5.1 Health Belief Model
The Health Belief Model (HBM) attempts to conceptualize two types of health beliefs that make a behavior in response to illness more or less attractive (Sheeran and Abraham 1996): perceptions of the threat of illness and evaluation of the eﬀectiveness of behaviors to counteract this threat. Threat perceptions depend upon the perceived susceptibility to the illness and the perceived severity of the consequences of the illness. Together these variables determine the likelihood of the individual following a health-related action, although their eﬀect is modiﬁed by demographic variables, social pressure and personality. The particular action undertaken is determined by the evaluation of the possible alternatives. This behavioral evaluation depends upon beliefs concerning the beneﬁts or eﬃcacy of the health behavior and the perceived costs or barriers to performing the behavior. Hence, individuals are likely to follow a particular health behavior if they believe themselves to be susceptible to a particular condition or illness which they consider to be serious, and believe the beneﬁts of the behavior undertaken to counteract the condition or illness outweigh the costs. It is assumed that this whole process is set in motion by cues to action. Cues to action include a diverse range of triggers to the individual taking action and are commonly divided into factors that are internal (e.g., physical symptoms) or external (e.g., mass media campaigns, advice from others) to the individual. Other inﬂuences upon the performance of health behaviors, such as demographic factors or psychological characteristics (e.g. personality, peer pressure, perceived control over behavior) are assumed to exert their eﬀect via changes in the components of the HBM.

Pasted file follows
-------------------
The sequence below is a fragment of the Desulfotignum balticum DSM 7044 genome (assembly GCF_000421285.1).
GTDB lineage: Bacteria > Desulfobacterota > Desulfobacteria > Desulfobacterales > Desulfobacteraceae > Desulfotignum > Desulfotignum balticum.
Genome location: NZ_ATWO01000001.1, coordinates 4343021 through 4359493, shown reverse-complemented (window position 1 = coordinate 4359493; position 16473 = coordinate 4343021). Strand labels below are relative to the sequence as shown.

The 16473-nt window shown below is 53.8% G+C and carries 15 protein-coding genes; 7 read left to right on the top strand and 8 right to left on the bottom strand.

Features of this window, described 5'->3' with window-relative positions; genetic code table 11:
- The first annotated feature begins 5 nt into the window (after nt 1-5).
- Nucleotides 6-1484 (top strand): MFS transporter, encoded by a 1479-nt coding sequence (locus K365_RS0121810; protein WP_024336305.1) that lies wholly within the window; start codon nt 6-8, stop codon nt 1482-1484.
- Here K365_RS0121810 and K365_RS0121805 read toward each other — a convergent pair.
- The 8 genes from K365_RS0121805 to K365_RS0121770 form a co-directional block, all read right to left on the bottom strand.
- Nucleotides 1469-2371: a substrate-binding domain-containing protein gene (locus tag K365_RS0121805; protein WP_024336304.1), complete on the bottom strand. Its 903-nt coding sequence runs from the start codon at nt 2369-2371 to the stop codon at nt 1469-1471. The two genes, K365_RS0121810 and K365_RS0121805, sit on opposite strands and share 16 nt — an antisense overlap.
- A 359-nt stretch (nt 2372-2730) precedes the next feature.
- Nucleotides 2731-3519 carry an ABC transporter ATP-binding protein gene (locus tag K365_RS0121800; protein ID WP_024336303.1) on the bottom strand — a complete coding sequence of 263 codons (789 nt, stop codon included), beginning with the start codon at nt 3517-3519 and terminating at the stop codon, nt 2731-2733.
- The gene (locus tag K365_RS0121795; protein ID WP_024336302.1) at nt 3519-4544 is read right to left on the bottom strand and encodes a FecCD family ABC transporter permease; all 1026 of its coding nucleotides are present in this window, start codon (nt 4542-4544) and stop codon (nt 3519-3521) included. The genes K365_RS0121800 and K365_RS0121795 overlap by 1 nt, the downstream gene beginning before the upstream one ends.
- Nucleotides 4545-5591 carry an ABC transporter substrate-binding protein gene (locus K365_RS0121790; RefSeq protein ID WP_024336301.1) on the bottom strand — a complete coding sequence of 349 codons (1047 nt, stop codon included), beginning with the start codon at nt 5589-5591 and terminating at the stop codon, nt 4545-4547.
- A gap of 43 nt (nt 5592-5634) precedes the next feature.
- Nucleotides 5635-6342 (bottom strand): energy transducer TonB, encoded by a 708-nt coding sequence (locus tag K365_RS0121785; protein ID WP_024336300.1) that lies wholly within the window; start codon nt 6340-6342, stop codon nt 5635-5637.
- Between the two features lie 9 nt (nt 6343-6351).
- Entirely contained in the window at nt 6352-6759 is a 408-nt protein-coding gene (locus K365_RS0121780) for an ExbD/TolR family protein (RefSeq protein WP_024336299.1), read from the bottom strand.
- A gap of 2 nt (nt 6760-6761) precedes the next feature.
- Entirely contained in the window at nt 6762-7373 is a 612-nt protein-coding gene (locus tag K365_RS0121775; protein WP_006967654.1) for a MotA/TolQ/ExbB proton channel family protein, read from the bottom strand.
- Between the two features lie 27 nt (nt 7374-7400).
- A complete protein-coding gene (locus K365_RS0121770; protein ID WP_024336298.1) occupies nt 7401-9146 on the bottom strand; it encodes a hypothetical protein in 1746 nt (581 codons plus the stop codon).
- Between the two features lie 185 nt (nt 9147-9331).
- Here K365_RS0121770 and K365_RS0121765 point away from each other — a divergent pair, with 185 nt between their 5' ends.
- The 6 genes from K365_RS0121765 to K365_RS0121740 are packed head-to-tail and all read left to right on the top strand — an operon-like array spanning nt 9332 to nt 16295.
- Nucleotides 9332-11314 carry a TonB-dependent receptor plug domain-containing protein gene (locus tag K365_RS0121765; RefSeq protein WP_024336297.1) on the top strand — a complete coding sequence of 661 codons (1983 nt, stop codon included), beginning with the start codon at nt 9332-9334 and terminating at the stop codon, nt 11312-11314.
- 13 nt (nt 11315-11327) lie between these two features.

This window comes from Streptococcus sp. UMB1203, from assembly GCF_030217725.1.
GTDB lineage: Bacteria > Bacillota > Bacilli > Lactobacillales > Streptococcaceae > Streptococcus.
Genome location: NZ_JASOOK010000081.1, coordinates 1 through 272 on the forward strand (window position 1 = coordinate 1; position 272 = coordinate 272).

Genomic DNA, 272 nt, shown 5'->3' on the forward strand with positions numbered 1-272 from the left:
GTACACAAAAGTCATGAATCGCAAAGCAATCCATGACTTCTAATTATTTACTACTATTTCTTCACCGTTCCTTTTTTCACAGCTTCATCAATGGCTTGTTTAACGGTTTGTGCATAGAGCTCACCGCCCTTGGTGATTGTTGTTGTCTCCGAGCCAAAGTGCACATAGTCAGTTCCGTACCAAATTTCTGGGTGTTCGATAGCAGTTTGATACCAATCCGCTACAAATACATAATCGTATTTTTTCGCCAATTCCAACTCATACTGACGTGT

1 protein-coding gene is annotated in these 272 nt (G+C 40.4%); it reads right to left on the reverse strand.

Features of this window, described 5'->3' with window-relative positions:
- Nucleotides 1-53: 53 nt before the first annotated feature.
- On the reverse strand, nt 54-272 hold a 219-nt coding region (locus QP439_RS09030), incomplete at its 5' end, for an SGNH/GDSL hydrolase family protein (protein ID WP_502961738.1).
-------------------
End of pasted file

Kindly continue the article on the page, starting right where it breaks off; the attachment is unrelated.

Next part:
5.2 Theory Of Planned Behavior
The Theory of Planned Behavior (TPB) was developed by social psychologists and has been widely employed as a tool to aid our understanding of a variety of behaviors including health behaviors (Ajzen 1991, Godin and Kok 1996). The TPB details how the inﬂuences upon an individual determine that individual’s decision to follow a particular behavior. Within the TPB, the determinants of behavior are intentions to engage in that behavior and perceived behavioral control (PBC) over that behavior. Intentions represent a person’s motivation. The construct is conceptualized as an individual’s conscious plan or decision to exert eﬀort in order to engage in a particular behavior. Perceived behavioral control is a person’s expectancy that performance of the behavior is within his her control. Intentions are determined by three variables. The ﬁrst is attitudes, which are an individual’s overall evaluation of the behavior. The second is subjective norms, which consist of a person’s beliefs about whether signiﬁcant others think he she should engage in the behavior. The third measures the extent to which the individual perceives that the behavior is under their personal control and is labeled PBC.